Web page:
Search Archives:

Custom Search

Monday, April 25, 2011

A Free Ride for Corporations and the Wealthy

It's a terrible thing to be a wealthy person in America. In addition to having to associate with the rabble occasionally, one must also pay taxes. The taxes in America are incredibly high, especially on the wealthy, very wealthy, and stupid wealthy. People with piles of money are an oppressed minority, scorned by the public and taxed to near-starvation. Woe be unto the corporate boardroom set, for their lot is misery and affliction their companion.

Consider this chart showing the terrible tax burden the very wealthy carry, courtesy of Dave Gilson at Mother Jones:

Top 1% lightly taxed

Look at how much the rich are paying in... Oh wait, that says "savings." Never mind.


In fact, to dial in a little bit, here's a comparison of what the average resident of the Park Avenue Helmsley Building -- who earns $1.2 million a year on average -- pays and what a janitor in that building might pay:

Janitor taxed at 24.9%, millionaire at 14.7%

So, the guy living at a posh Park Avenue address pays a lower percentage of his income than the guy vacuuming the halls.

Now, the most common argument here is that the millionaire is a "job creator." But the fact of the matter is that it's consumers, not employers, who create jobs. Where the janitor likely spends most of the money he earns -- creating demand and with it jobs -- the millionaire doesn't. You could argue that what money the millionaire spends is probably more than the janitor spends and you'd probably be right. But there are a lot more people in the janitor's tax bracket than in the millionaire's -- taken as a whole, the janitors are going to create a lot more jobs than the millionaires ever will. So giving the biggest tax break to the rich guy makes no sense. There's a logical reason for progressive taxation and the current tax code sets that logic on its ear. Not only is this as unfair as you likely believe it to be, but it's also counterproductive.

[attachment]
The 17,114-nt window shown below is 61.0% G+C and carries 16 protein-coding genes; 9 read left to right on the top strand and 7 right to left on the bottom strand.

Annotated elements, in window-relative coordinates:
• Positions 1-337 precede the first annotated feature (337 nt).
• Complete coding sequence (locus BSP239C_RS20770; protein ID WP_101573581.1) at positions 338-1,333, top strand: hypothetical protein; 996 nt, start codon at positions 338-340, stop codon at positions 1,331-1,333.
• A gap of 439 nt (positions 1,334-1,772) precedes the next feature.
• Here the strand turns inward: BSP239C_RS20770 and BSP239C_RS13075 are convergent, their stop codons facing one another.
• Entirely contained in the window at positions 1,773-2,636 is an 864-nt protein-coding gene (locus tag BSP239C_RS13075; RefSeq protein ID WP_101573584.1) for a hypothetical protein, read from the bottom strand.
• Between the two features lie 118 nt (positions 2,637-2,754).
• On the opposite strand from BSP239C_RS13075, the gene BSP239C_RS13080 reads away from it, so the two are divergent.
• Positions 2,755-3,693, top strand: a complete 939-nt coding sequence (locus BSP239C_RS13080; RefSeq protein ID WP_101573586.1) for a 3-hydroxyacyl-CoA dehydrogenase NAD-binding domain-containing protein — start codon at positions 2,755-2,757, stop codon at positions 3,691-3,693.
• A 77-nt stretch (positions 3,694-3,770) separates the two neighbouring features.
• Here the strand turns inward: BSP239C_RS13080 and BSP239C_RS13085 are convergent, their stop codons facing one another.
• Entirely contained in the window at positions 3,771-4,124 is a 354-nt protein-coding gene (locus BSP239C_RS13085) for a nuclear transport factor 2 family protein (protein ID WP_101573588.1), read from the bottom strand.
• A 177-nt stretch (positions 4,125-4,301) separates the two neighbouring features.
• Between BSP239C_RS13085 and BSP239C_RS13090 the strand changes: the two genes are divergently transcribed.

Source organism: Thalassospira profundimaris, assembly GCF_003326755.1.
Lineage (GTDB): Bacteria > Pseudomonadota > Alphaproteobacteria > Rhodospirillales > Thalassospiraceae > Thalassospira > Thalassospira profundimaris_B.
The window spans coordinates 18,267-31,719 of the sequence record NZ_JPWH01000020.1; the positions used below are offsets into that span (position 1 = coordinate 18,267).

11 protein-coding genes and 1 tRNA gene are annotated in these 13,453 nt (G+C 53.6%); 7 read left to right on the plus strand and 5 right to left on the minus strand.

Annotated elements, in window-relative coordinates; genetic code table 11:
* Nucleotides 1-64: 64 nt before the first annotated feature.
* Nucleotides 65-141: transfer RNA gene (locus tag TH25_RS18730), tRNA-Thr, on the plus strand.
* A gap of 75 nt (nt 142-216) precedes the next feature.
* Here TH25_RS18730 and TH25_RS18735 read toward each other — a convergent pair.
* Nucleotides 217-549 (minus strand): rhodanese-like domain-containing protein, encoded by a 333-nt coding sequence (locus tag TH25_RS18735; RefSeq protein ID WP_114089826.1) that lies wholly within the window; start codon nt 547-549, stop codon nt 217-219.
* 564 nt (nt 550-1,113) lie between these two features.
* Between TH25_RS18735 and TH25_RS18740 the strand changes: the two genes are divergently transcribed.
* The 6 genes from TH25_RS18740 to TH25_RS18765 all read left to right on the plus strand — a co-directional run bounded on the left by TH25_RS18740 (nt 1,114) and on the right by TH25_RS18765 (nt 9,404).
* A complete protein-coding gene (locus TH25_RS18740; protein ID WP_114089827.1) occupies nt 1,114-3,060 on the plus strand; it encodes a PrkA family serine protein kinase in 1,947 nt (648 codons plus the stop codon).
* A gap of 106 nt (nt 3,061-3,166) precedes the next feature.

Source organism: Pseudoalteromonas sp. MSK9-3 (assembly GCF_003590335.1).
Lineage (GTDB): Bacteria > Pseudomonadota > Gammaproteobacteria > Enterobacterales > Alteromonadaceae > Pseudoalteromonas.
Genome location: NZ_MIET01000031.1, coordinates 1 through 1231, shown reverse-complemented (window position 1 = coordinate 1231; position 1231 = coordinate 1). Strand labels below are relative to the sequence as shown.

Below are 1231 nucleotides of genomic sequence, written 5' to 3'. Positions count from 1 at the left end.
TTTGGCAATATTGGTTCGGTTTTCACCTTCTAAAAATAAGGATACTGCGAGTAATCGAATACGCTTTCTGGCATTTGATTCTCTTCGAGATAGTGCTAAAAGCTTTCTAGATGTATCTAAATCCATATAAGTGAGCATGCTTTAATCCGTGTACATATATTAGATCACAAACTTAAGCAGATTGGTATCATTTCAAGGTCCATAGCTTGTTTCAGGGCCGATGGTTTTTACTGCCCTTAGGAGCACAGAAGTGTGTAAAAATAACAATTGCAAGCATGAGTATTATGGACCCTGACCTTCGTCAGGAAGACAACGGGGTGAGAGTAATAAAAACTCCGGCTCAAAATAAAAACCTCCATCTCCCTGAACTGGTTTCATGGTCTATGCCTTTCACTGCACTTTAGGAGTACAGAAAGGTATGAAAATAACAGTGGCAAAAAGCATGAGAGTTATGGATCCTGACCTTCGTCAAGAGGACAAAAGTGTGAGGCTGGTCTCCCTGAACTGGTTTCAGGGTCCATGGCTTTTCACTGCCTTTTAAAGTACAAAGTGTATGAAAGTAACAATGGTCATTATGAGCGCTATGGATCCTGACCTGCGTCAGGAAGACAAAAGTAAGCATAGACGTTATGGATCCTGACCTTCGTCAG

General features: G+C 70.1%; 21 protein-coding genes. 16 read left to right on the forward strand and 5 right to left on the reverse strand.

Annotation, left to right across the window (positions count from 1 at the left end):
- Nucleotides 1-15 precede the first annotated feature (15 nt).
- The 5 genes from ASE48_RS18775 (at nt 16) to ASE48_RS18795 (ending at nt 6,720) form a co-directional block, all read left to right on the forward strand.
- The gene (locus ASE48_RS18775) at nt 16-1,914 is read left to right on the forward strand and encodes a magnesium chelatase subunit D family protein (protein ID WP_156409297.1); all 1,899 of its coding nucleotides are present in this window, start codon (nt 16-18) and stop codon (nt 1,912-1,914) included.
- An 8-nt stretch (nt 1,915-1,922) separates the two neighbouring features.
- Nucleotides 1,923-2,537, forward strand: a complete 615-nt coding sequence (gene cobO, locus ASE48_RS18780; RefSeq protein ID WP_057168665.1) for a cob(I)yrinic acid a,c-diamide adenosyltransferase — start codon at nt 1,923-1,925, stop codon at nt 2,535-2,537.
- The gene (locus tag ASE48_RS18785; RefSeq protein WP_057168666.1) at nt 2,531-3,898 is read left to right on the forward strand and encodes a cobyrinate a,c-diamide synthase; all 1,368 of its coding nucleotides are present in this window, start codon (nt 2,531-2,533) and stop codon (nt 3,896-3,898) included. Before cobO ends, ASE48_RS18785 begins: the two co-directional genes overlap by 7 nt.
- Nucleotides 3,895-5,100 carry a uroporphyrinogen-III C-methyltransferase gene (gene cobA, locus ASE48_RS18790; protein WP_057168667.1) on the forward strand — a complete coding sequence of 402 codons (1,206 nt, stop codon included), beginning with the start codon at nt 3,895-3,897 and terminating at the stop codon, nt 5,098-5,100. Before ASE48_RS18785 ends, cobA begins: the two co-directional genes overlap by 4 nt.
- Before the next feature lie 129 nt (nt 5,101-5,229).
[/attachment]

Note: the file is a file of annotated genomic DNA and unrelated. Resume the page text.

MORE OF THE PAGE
And corporate taxes? Let's take a look at one last chart:

Yes, the US has a corporate tax rate of 35% -- on paper. The fact is that there are so many loopholes, dodges, and credits that no one actual pays that rate. If you want to discuss reality, then the effective corporate tax rate in the US is somewhere around seven or eight percent -- stupidly low. The next time someone complains about the high corporate tax rate, go ahead and point out that they're a moron. In the real world, corporations are barely taxed at all in this country.

Which is again counterproductive. Corporations are consumers, but they're reactive ones; their consumption is driven by your consumption. If everyone's spending more money, corporations spend more money to meet your demand. If everyone's spending less, the opposite is true. Again, we're putting the greatest tax burden on the people who actually create jobs and giving the lightest burden to those who only react to demand. This makes no damned sense at all.

Not only are we increasing deficits with this insane, bass-ackward tax code, but we're holding the economy back. The time to kick supply-side economics to the curb has long since passed.


Get updates via Twitter Amplify
Enhanced by Zemanta